She stared. The waves roared like lions, but towered like mountains. Somehow these solid, immovable beasts tore about the ship, moving too fast for anticipation, rolling it about. The corner of the foremasts middle sheet was torn away and flapping in the wind while a sailor tried desperately to cling to the mizzenmast. Each moment was an eternity as the thunder cannoned on. How it could be so dark in mid-afternoon was mystifying.

“Excuse me, miss?”

Ella-May shook herself from her revere and looked away from the oil painting. “Yes?”

“I’m sorry but you’ve been standing in front of this painting for almost an hour, and my colleagues were wondering if you were all right?” The young african-american man inquired.

Ella glanced over at the others he had shifted his hand towards when he had mentioned colleagues. A white button up shirt barely covered the bust of the red lipsticked whisperer Ella had noticed on her way in, while the raven haired girl beside her sported deep purple lips and a slight smirk.

“I’m fine thank you…” she glanced down at his name tag, “Timothy.”

He glanced back towards the girls and then to Ella. She wondered if it was compassion flickering in his eyes in that moment, maybe he knew she felt judged and a little embarassed. She held his eye a moment before snapping her own eyes back to the five meter by three meter painting. Now Timothy turned to it as well, his back shifted towards his colleagues.

Almost whispering Ella asked, “Do you ever imagine being there?”

“I can’t. What do you imagine it would be like?” Timothy asked, it seemed genuine.

“I can feel the salt blasted wood of the rail under my palms and see the storm coming in the distance even while the sun beats down on me. The wind begins to whip my hair about before the waves even near. There’s no getting around it…” Ella petered off.

You sound silly Ella, her mother Samantha’s voice snipped in her head. Nobody wants to hear your flights of fancy, and your notebooks taking up all this space. Notebooks, sketchbooks, jabbering on, what does all this…

“I think I’m below decks,” Timothy said in a low whisper, stopping the voice in Ella’s head.

“What?”

“You were talking and I found myself on board.”

Ella’s brow puckered with a frown. “I hope you’re not there for any sinister reasons.”

“No, I’m securing the cargo. We have spices and silks to protect.”

“The storm picked up speed though, the other sailors and I are preparing, battening down as best we can. I’m climbing the rigging. The wind keeps pushing me about!”

“I’ve come on deck now and the storm is on us,” Timothy whispered more emphatically.

Ella’s eyes stayed fixed on the picture. “We’ll try our hardest, but we may go down. The captain has experience though, and we all know our jobs.”

“That’s all the luck anyone can hope for,” Timothy replied.

Ella fell silent and nodded, her breath coming a little bit faster. Timothy turned toward her.

“I’m off work in half an hour,” Timothy began. He stopped though and seemed to be waiting. Ella turned her cool blue eyes back to his hopeful brown eyes. “Are you going to be staring at another painting this afternoon?”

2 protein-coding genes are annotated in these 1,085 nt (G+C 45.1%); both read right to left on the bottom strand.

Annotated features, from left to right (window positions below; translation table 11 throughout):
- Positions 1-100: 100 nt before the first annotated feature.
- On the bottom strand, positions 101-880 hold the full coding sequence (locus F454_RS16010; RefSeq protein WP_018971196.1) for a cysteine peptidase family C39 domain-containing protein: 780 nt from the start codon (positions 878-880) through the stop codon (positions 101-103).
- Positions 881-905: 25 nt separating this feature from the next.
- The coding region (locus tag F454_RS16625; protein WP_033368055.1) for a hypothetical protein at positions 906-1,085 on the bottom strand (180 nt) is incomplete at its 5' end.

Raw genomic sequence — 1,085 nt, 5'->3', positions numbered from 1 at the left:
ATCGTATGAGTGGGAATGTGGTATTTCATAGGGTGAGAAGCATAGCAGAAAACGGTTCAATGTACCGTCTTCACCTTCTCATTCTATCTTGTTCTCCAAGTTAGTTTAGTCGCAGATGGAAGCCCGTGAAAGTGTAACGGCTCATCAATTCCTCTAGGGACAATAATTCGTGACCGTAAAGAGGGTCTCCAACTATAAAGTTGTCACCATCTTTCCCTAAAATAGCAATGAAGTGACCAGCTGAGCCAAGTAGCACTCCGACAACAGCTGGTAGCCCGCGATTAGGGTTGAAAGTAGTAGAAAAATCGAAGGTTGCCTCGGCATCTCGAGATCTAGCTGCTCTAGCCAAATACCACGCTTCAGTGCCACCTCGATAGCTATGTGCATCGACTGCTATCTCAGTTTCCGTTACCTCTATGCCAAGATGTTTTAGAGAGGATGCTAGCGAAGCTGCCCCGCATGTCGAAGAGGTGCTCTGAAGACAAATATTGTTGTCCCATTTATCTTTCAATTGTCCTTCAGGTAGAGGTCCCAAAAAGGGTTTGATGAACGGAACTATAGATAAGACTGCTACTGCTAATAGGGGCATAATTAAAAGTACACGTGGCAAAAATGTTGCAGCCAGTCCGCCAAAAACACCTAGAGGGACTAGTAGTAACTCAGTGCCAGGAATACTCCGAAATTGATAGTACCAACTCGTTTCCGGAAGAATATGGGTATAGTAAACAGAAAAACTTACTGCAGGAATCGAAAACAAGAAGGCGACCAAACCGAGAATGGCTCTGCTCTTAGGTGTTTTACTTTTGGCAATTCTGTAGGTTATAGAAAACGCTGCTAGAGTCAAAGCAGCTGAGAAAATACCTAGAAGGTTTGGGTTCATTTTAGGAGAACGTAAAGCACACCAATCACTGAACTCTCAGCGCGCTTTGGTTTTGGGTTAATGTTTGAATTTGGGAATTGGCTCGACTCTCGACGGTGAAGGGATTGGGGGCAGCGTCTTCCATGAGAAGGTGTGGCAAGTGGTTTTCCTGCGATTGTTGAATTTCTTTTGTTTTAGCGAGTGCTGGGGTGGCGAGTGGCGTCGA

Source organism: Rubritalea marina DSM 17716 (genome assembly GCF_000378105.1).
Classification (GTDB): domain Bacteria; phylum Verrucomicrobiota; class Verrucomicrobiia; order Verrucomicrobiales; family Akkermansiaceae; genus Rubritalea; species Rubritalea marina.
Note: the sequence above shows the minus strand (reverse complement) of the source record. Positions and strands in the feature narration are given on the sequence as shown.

Ella nodded slowly. “I was going to go to the war and propaganda exhibit and remember how dear Jake, the soldier in The Trench Lament, got all that dirt on his face and why he looks so sad.”

“He does seem like a Jake, doesn’t he?”

“I think so.”

“When I get off work, could I join you and Jake?” Timothy asked tentatively.

“I think I would like that,” Ella smiled.

“Maybe we could grab a coffee afterwards,” Timothy continued casually.

Ella’s chin fell slightly and she blushed. She looked off to her other side, away from Timothy. He’s clearly some artsy-fartsy hooligan. Can’t he get a real job? Samantha’s voice echoed in her mind about the eighteen year old boy she’d liked at sixteen. I mean really, selling drawings at the harbour front? What does he make, ten cents. He’s not even planning to go to university…

“Miss?”

Samantha was cut off yet again, Ella couldn’t remember a time that happened in real life. She looked through her lashes back at Timothy.

“I don’t know your name, I’m sorry,” Timothy said with a smile.

“It’s Ella.”

“Ella, I didn’t mean to get your guard up. I can just come hang out with you in war and propaganda if you don’t want to do coffee.”

“No, I…I…” Ella was at a loss.

“Maybe, today we can look at The Trench Lament and maybe next time you’re in we could look at something else?”

“Next time?”

“I’ve worked here awhile. I noticed your in at least twice a week, please don’t think that’s weird! You just have something striking about you, your icy eyes and your confidence… I’m sorry, I’m being super weird,” Timothy stammered. “I’m just going to leave now.”

“No!” Ella exclaimed. For the first time their conversation rose above a friendly murmur.

Timothy stopped and Ella locked eyes with him. “I would really enjoy some company to look at the art with.”

“Okay. I’m here every day except Sunday and Monday, and I always get off at 4:30 if you want to look at art together.”

“Thank you,” Ella whispered.

Timothy reached towards her, briefly, but then his hand fell back as though he had only been about to punctuate a word with it. He opened his mouth and closed it before finally finding a reply.

“My pleasure.”

 

xx.

Red Dirt and Potatoes

Ah, back in the land of the living. It’s been awhile. I chose to leave my laptop home while I was on holiday for a few weeks and had a busy period before that meaning I haven’t posted in a while. Honestly, I just wanted to say hi… I’m still existing.

I spent my holiday in Canada in Nova Scotia and PEI. I was in Halifax and Charlottetown for longer periods and travelling around in between. I really enjoyed PEI, where some of the most notable features are its red dirt, potatoes, and beaches (plus it’s the setting of Lucy Maude Montgomery’s famous Anne of Green Gables series). Plus I won an iPad, so there’s that.